After a tor­tur­ous 30-year jour­ney, di­rec­tor Terry Gil­liam is fi­nally able to show The man Who Killed Don Quixote to Bri­tish au­di­ences — and even then, only just


After years of tilt­ing at wind­mills, the di­rec­tor has fi­nally made The Man Who Killed Don Quixote. And it nearly killed him.

When The Man Who Killed Don Quixote fi­nally ar­rives in UK cin­e­mas this month, it will be three decades since its creator, Terry Gil­liam, first pitched an adap­ta­tion of Cer­vantes’ sup­pos­edly un­adapt­able 17th-cen­tury clas­sic. It will also be 19 years since his first at­tempt to make the film, star­ring Johnny Depp and John Rochefort, col­lapsed amid floods and ill­ness five days into the shoot; 13 years since he re-se­cured the rights from the in­surance com­pany; four-and-a-half years since pro­duc­tion on an all-new ver­sion was sus­pended after lead ac­tor John hurt was di­ag­nosed with pan­cre­atic can­cer; and almost three years since he fi­nally wrapped the film after a mys­te­ri­ously dis­as­ter­free shoot. need­less to say, it has been a long and dif­fi­cult jour­ney. One Gil­liam was never able to aban­don thanks, he says, to “a pig-head­ed­ness, a fool­ish­ness that my head will even­tu­ally break the brick wall. But I just kept think­ing, ‘There’s a re­ally great film there.’”

When we met on set in April 2017, atop an air-tur­bine-crowded hill­top in Vil­la­castin, central Spain, the di­rec­tor de­scribed himself as “un­easy — ’cause we’re get­ting close to ac­tu­ally fin­ish­ing it. I’m wait­ing for the other shoe to drop.” But he was in good spir­its, cack­ling at the end of takes and en­joy­ing the benev­o­lently sunny weather. Just get­ting to Day Six of pho­tog­ra­phy was “a ma­jor achieve­ment,” he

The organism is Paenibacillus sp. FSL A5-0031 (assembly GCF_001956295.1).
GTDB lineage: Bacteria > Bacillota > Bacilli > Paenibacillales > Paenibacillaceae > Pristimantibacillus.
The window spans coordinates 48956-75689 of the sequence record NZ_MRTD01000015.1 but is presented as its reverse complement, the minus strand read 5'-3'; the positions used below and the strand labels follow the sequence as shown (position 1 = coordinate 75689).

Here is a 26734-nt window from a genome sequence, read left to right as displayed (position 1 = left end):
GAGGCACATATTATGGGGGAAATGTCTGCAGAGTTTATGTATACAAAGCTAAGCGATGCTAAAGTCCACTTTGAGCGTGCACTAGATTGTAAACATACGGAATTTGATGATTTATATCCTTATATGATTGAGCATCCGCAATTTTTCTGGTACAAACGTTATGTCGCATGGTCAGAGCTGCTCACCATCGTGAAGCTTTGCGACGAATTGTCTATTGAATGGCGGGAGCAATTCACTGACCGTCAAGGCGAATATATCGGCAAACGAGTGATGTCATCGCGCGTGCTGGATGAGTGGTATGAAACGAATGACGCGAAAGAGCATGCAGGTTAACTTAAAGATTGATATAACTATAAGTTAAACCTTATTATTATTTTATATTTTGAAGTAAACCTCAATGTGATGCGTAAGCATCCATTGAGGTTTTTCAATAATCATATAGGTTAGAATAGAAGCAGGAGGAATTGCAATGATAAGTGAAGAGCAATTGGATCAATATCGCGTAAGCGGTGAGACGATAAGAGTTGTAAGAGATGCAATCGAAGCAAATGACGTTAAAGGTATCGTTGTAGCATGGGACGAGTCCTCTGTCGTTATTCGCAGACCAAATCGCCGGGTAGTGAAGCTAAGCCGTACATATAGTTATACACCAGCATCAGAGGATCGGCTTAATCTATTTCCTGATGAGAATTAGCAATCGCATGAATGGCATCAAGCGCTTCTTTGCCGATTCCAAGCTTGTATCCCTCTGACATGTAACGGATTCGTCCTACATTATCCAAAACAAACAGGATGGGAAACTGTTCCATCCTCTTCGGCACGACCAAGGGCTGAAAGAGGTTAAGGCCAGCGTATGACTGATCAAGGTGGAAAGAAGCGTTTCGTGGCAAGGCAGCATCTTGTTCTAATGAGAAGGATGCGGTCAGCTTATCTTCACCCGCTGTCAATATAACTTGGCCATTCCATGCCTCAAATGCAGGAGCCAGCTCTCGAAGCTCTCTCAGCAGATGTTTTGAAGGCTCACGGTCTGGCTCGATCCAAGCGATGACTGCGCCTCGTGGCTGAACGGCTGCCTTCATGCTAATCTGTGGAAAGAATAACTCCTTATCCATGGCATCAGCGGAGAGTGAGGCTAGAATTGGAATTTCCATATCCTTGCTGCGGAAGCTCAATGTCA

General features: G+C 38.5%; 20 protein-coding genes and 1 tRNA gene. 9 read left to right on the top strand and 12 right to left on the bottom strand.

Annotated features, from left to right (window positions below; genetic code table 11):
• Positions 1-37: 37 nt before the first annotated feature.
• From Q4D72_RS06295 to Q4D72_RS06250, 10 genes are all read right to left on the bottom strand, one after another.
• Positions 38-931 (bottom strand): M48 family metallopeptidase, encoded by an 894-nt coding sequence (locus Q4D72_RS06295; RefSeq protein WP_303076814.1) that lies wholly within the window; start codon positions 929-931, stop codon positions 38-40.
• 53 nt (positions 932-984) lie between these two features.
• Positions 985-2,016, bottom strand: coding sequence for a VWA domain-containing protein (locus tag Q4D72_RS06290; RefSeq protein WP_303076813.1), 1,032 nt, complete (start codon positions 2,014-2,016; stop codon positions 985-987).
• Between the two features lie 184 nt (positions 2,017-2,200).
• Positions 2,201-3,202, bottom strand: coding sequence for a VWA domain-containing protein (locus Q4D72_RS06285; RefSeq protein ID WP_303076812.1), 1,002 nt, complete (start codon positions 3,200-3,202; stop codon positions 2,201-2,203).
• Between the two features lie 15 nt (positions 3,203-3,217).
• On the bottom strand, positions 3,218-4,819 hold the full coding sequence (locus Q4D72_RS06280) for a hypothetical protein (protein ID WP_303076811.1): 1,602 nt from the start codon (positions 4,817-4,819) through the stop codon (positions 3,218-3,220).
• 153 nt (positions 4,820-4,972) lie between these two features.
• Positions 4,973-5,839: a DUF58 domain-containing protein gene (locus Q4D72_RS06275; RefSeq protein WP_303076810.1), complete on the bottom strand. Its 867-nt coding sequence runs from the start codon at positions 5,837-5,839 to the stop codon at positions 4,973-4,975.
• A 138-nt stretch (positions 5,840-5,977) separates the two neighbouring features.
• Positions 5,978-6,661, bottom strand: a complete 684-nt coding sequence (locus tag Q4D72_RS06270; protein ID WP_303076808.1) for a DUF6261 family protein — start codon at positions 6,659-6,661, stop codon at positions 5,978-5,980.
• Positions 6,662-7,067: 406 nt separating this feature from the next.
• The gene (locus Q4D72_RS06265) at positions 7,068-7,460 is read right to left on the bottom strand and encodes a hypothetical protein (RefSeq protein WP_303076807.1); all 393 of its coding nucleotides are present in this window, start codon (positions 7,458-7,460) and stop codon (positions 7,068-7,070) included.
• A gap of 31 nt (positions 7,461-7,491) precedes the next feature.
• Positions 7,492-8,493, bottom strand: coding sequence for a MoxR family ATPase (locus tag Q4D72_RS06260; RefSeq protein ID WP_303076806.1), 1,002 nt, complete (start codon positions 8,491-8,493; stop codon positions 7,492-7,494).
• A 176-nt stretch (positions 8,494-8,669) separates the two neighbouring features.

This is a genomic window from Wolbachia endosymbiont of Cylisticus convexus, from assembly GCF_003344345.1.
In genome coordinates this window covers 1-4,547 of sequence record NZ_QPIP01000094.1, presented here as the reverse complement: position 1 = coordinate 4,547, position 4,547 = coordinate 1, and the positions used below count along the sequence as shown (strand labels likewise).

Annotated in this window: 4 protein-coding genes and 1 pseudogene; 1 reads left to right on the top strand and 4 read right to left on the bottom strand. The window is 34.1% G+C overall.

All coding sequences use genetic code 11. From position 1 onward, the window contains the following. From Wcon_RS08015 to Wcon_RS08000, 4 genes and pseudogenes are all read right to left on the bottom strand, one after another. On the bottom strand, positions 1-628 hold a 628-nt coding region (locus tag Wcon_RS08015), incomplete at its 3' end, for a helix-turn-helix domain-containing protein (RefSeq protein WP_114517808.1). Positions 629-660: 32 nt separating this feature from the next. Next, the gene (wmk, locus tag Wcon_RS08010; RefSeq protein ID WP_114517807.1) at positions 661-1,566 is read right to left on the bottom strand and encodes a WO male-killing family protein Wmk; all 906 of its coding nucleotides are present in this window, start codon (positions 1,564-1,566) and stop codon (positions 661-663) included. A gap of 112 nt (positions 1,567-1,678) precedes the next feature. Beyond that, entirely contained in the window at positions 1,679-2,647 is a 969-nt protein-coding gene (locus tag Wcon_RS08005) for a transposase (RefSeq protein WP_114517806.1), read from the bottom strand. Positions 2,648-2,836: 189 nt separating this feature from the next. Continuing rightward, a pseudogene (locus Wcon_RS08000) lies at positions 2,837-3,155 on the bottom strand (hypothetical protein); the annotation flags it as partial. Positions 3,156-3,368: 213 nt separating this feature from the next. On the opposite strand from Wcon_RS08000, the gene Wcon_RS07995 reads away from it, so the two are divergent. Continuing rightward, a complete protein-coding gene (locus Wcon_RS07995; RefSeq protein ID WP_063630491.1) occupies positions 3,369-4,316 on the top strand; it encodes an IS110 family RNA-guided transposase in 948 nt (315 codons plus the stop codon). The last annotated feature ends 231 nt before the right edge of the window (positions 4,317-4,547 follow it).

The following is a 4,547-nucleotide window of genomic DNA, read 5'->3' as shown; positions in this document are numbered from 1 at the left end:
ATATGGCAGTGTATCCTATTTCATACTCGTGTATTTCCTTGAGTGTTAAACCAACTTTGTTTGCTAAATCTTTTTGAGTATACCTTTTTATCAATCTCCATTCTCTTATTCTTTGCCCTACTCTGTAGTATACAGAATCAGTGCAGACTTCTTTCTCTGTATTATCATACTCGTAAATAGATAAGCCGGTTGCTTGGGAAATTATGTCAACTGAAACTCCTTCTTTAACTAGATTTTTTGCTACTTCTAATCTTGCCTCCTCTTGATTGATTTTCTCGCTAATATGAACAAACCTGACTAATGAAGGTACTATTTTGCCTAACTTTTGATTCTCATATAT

told Em­pire, mark­ing the point where Quixote ver­sion one dis­in­te­grated. The crew even threw him a sur­prise party to cel­e­brate.

But fi­nally com­plet­ing the movie — “on sched­ule, on bud­get” — with Jonathan Pryce as Quixote and Adam Driver as a cyn­i­cal ad di­rec­tor los­ing his grip on re­al­ity in La Man­cha, didn’t end up be­ing the tri­umph Gil­liam had hoped. De­spite a standing ova­tion after the film’s Cannes pre­miere in 2018, which re­port­edly lasted 20 min­utes, the sense of achieve­ment was tainted by a mat­ter of bit­ter lit­i­ga­tion. Por­tuguese pro­ducer Paulo Branco claims to own the rights to the film and the Cannes pre­miere was mired in le­gal bat­tles; there have been sep­a­rate court cases over the re­lease in Spain, Por­tu­gal and France.

As a re­sult of all the le­gal shenani­gans, the film’s fi­nal jour­ney to screens has been chaotic at best. “It’s sad,” says Gil­liam, “be­cause it means there’s been no struc­ture to the in­ter­na­tional re­lease.” He is at least happy it will now fi­nally (that word again) be seen by au­di­ences on his home turf. “Wher­ever it plays, I’m de­lighted. But it goes on. I’m ba­si­cally worn out by the whole thing.”

How­ever, Gil­liam re­jects the idea that mak­ing this film has done him in. “No, it hasn’t killed me at all!” he growls de­fi­antly. Nei­ther does he ac­cept that it is some­how cursed. Rather, the tribu­la­tions have all been part and par­cel of the Quixote ex­pe­ri­ence. “Quixote is about get­ting up, fall­ing down and fight­ing the wrong bat­tles,” he laughs. “Crash­ing to the ground, pick­ing himself back up and even­tu­ally get­ting through it. And that’s what’s hap­pened. It couldn’t be bet­ter as a Quixotic ex­pe­ri­ence!” And even Don Quixote, lest we for­get, man­aged to fin­ish his ad­ven­ture.

Clock­wise from left: Bonkers lo­cal cob­bler Javier (Jonathan Pryce) as Don with baf­fled ad di­rec­tor Toby (Adam Driver); “Pig-headed” di­rec­tor Gil­liam; Three gi­ant neme­ses (Fer­ran Gadea, Manuel Monzón, Javier Igle­sias); Giving Driver a big hand (and Ja­son Watkins, far left).

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